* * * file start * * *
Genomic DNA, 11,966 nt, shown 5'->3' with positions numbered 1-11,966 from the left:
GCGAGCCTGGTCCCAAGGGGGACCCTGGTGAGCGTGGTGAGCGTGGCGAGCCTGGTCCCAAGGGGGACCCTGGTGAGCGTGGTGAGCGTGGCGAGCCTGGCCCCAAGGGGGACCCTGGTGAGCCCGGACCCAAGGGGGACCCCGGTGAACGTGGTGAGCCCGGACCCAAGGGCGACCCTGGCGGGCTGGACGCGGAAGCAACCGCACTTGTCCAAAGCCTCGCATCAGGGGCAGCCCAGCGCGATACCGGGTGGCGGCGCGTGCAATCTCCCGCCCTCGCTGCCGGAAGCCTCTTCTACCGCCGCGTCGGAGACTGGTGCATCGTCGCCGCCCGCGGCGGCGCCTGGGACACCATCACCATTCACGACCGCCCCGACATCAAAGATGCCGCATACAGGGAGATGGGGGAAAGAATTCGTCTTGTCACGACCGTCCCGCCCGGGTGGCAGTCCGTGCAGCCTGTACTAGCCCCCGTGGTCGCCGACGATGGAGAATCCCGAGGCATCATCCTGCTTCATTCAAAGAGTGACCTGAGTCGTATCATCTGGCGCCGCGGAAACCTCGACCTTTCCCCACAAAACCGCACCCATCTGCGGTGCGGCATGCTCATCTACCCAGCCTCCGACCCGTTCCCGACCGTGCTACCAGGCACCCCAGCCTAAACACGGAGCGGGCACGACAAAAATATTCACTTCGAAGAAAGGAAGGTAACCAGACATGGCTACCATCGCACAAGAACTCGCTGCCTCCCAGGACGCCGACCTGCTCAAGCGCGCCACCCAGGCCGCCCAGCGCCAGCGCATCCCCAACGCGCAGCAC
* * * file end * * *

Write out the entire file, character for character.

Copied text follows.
Genomic DNA, 11,966 nt, shown 5'->3' with positions numbered 1-11,966 from the left:
GCGAGCCTGGTCCCAAGGGGGACCCTGGTGAGCGTGGTGAGCGTGGCGAGCCTGGTCCCAAGGGGGACCCTGGTGAGCGTGGTGAGCGTGGCGAGCCTGGCCCCAAGGGGGACCCTGGTGAGCCCGGACCCAAGGGGGACCCCGGTGAACGTGGTGAGCCCGGACCCAAGGGCGACCCTGGCGGGCTGGACGCGGAAGCAACCGCACTTGTCCAAAGCCTCGCATCAGGGGCAGCCCAGCGCGATACCGGGTGGCGGCGCGTGCAATCTCCCGCCCTCGCTGCCGGAAGCCTCTTCTACCGCCGCGTCGGAGACTGGTGCATCGTCGCCGCCCGCGGCGGCGCCTGGGACACCATCACCATTCACGACCGCCCCGACATCAAAGATGCCGCATACAGGGAGATGGGGGAAAGAATTCGTCTTGTCACGACCGTCCCGCCCGGGTGGCAGTCCGTGCAGCCTGTACTAGCCCCCGTGGTCGCCGACGATGGAGAATCCCGAGGCATCATCCTGCTTCATTCAAAGAGTGACCTGAGTCGTATCATCTGGCGCCGCGGAAACCTCGACCTTTCCCCACAAAACCGCACCCATCTGCGGTGCGGCATGCTCATCTACCCAGCCTCCGACCCGTTCCCGACCGTGCTACCAGGCACCCCAGCCTAAACACGGAGCGGGCACGACAAAAATATTCACTTCGAAGAAAGGAAGGTAACCAGACATGGCTACCATCGCACAAGAACTCGCTGCCTCCCAGGACGCCGACCTGCTCAAGCGCGCCACCCAGGCCGCCCAGCGCCAGCGCATCCCCAACGCGCAGCAC